LAURENCE PRINGLE'S BLOG
Artist Kate Garchinsky is almost done with the illustrations of our Secret Life of the Sloth. Artist Meryl Henderson is well-along in the illustrations for our Elephants! Strange and Wonderful. In early January I delivered the manuscript of Wolves! Strange and Wonderful. The expert who will check my text and the art (by Meryl) will be Dr. L. David Mech, a guy I met at Cornell University long ago. We were both "Wildlife" majors. Dave went on to do a pioneering study of the wolves and moose on Isle Royale National Park, and to become a world-famous wolf expert.
And now I await decisions from editors about future projects...
The artist Kate Garchinsky urged that we team up on the subject of sea otters, and I finished writing the text a few weeks ago. (Alas, because of a merging of two publishers I had no editor to send the ms. to until two days ago.) I probably don't have to tell you how appealing sea otters are. The "secret life" books are narrative nonfiction, usually centered on a story about one individual. In this book she is Lutris (part of the sea otter's scientific name, the word "Lutris" is Latin for "otter").
Here is the beginning I wrote: "Lutris takes a nap. She has been busy all morning, diving underwater to
hunt for food. Now she covers her eyes with her paws to shut out the light, and
falls asleep. Ocean waves rock her gently in her water bed."
Although here are many questions about my new, merged publisher, editor, etc. I'm hopeful about this book, partly because Kate will be the artist.
In schools I often give a quiz: can you name the titles of books by recognizing their great first sentence or paragraph-- one that makes readers eager to keep reading? Once such first sentence is, "Where's Poppa going with that axe?" Many kids, in grades 3 and up, know those are the first words in E. B. White's wonderful book, Charlotte's Web.
However, on a recent school visit one boy had a surprise answer. He said The Shining. This book, by Stephen King, is a scary drama for adult readers. It was made into a movie. Yes, there is a father with an axe in the book, but not at the beginning.
Earlier this fall I researched and wrote the text of THE SECRET LIFE OF THE SLOTH. An editor wondered why this manuscript had less action and drama than, say, my books about a woolly bear caterpillar, red fox, and little brown bat. I had to explain: it is a sloth! These mammals are the least-energetic and slowest of all mammals. So, in writing I could not use words like "leaped," "scampered," "raced," or many other action words. Nevertheless, readers will get to know, and become emotionally attached to, the female sloth and the young male she gives birth to. Artist Kate Garchinsky has started her research and sketches. This will lead, many months from now, to a gloriously illustrated book.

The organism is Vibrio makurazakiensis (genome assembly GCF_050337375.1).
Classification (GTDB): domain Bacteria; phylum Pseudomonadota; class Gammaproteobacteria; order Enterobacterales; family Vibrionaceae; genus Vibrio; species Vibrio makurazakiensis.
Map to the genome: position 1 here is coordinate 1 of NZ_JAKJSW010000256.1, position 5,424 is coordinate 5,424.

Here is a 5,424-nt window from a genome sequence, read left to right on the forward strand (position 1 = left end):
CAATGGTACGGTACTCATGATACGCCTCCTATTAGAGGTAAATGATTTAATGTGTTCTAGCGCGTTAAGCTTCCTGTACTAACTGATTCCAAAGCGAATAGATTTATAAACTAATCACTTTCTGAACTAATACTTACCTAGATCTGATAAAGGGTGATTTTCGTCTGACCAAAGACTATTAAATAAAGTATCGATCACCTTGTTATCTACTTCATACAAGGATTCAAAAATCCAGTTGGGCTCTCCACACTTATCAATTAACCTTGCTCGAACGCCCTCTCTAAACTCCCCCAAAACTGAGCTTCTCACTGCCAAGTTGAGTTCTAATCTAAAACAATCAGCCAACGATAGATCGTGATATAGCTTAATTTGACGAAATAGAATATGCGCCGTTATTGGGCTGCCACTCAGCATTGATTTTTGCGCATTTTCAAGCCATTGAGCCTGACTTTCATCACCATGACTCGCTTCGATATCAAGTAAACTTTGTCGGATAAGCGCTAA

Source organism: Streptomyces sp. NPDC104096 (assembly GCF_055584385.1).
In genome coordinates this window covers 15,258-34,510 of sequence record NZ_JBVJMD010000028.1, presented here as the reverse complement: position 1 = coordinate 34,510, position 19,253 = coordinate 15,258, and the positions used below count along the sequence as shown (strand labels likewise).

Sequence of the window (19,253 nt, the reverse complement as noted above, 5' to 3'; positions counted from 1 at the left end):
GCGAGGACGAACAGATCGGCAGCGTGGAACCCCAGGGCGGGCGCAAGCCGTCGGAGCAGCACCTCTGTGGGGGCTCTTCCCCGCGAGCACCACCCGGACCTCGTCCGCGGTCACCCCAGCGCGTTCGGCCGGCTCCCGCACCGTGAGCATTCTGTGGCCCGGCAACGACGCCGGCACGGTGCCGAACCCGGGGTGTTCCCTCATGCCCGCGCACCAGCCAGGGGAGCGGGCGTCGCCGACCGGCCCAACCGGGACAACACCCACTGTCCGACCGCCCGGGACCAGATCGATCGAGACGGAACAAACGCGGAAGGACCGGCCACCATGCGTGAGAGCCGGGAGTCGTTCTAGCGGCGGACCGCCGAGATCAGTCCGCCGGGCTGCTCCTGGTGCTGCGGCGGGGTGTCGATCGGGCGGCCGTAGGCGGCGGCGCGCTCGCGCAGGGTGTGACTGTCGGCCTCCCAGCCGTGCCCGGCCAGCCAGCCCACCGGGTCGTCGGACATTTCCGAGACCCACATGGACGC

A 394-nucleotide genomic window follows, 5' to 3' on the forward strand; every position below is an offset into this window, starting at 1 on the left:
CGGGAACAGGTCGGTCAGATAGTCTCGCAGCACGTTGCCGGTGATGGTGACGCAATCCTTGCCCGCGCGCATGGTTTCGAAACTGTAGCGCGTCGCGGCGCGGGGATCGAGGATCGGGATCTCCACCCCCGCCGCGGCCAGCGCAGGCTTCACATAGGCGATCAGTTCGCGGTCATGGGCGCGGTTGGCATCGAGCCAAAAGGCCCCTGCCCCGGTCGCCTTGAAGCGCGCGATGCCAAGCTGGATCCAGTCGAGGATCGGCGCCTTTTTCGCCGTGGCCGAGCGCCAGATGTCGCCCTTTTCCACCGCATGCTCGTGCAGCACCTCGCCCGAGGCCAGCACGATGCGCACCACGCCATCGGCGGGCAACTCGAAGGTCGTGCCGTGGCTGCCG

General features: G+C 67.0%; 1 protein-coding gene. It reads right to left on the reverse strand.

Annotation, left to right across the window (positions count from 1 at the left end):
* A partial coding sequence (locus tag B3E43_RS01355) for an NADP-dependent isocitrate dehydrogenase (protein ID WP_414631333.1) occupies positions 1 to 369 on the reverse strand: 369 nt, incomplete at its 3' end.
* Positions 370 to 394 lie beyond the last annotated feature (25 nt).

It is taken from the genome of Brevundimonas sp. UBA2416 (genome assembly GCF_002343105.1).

And speaking of bats, on October 24th a house painter removed our bat house from a wall of our home, and a bat fell out. I rescued it, putting it a nearby shed. The bat house was put back and on Halloween I looked in, seeing one sleeping bat. Perhaps it was the same one. This incident led me to watch for bats foraging in the sky, to see if they might still be out there hunting insects. They were--as long as the temperatures at dusk were about 60 degrees F. And I saw two sizes of bats, probably little browns and big browns. It never occurred to me to watch for bats so deep in the fall, so I thank the house painter for that. Read More
Curious about mange, I did some research--and learned that a wild fox can be cured of mange! This involves having the fox come for food frequently, and giving it meat or other food with anti-mite medication in it. Mangy foxes are not good hunters so I was able to start feeding "our" fox every night. On Feb. 2 it had its first dose of medicine. It has had 14 doses since, now only once a week because all mites (and those that hatched from eggs) are almost certainly dead by now.
We see new hair growth on its rear, and hints of hair growth on its tail. But a full fox tail has hair at least 6 inches long, so months may pass before the fox looks totally healthy. We hope he'll still be around, deep in the summer, and we can see the glorious banner of a full tail. Ever since I wrote The Secret Life of the Red Fox I have been very fox-conscious. You could say that I'm a fox-lover. Read More
prediction depends entirely on whether it is cloudy (no shadow), or sunny (shadow).
No groundhog is needed! With our own human eyes and brains we can detect whether we sense sunshine and see shadows. Then we alone make the meteorological forecast (which is also nonsense but that's another story).
Sorry, Punxsutawney, it is just SHADOW OR NO SHADOW DAY. Read More
The book is rich with details (and illustrations) of Lenape life, which appealed to my own nature-exploring adventures. However, I was especially drawn to its fictional narrator, an English boy (Dickon) who was swept overboard from a British ship in 1612 and lived with the Lenapes for two years. He has trouble with a bully but is lovingly accepted by others, and by a dog. At the book's end he makes a heart-wrenching decision. It made me cry when I was twelve, and probably can do so again now. Read More